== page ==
Is Civilian Police Review Outmoded? 

In all the planned reform of Oakland's police department, not one word was mentioned about its citizen review board.

As part of a huge class-action settlement of one of the lawsuits in the Riders police brutality scandal, the city of Oakland has agreed to overhaul the operations of its police department. On top of the $10.9 million the city is awarding to 119 citizens who say they were victimized by the rogue cops known as the Riders, officials agreed to spend another $10 million over five years to implement a series of reforms that begin with ethics training for new police recruits and extend all the way to how the department investigates alleged misconduct.

Central to many of the reforms is the department's secretive disciplinary arm. The Oakland Police Department's Internal Affairs Division was central in rooting out the Riders, but only after former rookie officer Keith Batt took the extremely rare step of complaining about the behavior of his fellow officers. Many of the civilian plaintiffs in the Riders settlement say their own prior complaints to Internal Affairs fell on deaf ears.

Now the division is undergoing an overhaul. Its office will be moved from police headquarters to city hall, more investigators will be added, and a 24-hour complaints hotline will be set up. Police Chief Richard Word has been given specific deadlines to write up new policies about investigations. The results will be tracked by an independent monitor or monitors appointed by a federal judge.

But while the settlement focuses its energies on the true source of police disciplinary power, nowhere does it even mention the city's extraordinarily flawed Citizens Police Review Board.

For decades, the Police Review Board has charted a parallel course to that of the Internal Affairs Division, publicly investigating cases of alleged police misconduct. The board's review of officer conduct is largely symbolic, given its lack of disciplinary power. After hearing a case of alleged police brutality, the most the board can do is to recommend options ranging from training or counseling to demotion or dismissal. The city manager then decides whether or not to heed the board's advice and sends his own recommendations to the police chief. Even when civilians win a case before the board, they don't know for sure if an officer is ultimately disciplined, because once a complaint hits the city manager's desk, it becomes private under the city's personnel guidelines. Thus, few citizen complainants ever leave the board satisfied, and many end up later taking their claims to court.

In recent years the police review board has fallen into severe disarray, limiting its ability to track patterns of police misconduct. Case files were lost under furniture for months. Investigative records were kept on index cards.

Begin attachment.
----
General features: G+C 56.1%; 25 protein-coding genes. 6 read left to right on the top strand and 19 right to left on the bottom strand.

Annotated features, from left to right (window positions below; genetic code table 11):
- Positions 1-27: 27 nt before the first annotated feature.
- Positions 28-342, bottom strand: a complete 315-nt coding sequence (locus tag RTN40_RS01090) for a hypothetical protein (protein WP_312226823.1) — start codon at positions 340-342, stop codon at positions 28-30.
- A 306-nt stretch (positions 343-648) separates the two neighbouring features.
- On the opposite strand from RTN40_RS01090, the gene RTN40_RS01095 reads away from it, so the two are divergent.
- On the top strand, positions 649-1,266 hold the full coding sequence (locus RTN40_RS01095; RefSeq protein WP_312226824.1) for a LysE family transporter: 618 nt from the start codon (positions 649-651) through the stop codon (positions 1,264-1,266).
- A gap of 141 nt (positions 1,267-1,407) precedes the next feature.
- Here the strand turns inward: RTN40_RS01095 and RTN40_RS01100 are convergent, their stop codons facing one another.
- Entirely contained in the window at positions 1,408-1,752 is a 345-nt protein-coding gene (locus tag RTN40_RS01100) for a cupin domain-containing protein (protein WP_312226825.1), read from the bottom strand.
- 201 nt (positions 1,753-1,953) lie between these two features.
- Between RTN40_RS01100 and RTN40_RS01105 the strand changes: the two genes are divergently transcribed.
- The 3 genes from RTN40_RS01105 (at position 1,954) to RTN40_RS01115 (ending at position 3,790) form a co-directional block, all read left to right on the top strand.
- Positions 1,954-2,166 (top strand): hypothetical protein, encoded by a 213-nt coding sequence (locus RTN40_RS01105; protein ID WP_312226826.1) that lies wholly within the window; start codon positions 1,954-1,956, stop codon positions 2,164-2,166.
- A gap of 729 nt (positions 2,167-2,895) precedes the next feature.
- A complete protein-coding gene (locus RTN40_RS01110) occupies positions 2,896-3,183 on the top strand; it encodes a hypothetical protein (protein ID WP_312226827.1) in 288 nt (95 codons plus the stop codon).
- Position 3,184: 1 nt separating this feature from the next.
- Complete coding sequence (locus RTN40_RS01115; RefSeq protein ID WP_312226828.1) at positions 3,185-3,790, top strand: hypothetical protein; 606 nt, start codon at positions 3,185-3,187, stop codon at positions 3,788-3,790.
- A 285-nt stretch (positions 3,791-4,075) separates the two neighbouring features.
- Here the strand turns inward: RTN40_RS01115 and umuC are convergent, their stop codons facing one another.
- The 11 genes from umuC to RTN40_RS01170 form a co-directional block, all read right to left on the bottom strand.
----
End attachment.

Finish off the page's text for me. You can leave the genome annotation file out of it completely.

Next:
Under the terms of the city ordinance that created the board in 1980, the agency should employ seven investigators -- one for every hundred police officers. At the moment, it employs but one. Two more positions remain unfilled, and a fourth has been frozen by budget constraints. In total, seven investigators have quit the agency within the past two years, leaving just a single person to research all allegations of excessive force, discrimination, or malfeasance against a police force of seven hundred officers.

Consequently, the current backlog of civilian complaints against the police department numbers a whopping 110 cases. The backlog is significant because, by state law, investigations involving a police officer must be completed within one year. In 2001, 29 cases were dismissed because they had timed out -- more cases than the board actually heard. Two of those cases involved the Riders.

Last month, the city finally fired the agency's manager because of this excessive turnover. Former director Linda Bytof claims she didn't have the support she needed to do the job.

In spite of all the turmoil at the agency, politicians and lawyers insist that the board has a future. "The Citizens Police Review Board has been in the city for over twenty years, and there will continue to be a CPRB, unless the city council itself proclaims it, and I can't imagine that happening," City Manager Robert Bobb declared after a press conference announcing the reforms at Internal Affairs.

But if the city isn't out to weaken the board, neither is it extending a helping hand to an agency for which the word "crippled" might seem like a compliment. Even the lawyer whose investigation of a police shooting first led to independent oversight of the department back in 1980 admits that the review board was overlooked in the Riders settlement. "We thought it was still functioning fine," said lawyer John Burris, one of the attorneys who negotiated the pact. "We did not want this case to impact adversely in any way the CPRB."

And yet in spite of these assurances, the inability of the agency to curb or even detect the behavior of the four rogue cops central to the Riders case calls into question its value to the city. Mayor Jerry Brown suggests restructuring the agency, while the city of Santa Cruz recently eliminated its board altogether.

"It was a flawed, consumer-fraud model of civilian review," concedes former ACLU lawyer John Crew, who worked to strengthen the board's powers in the mid-'90s. "That's more dangerous than having no model at all because people say, 'Oh yeah, we have civilian review.' But really you don't."

Samuel Walker, a professor of criminal justice at the University of Nebraska, Omaha, who has been tracking such agencies for more than twelve years, says that compared to the country's other hundred or so citizens' review boards, Oakland is "near the bottom."


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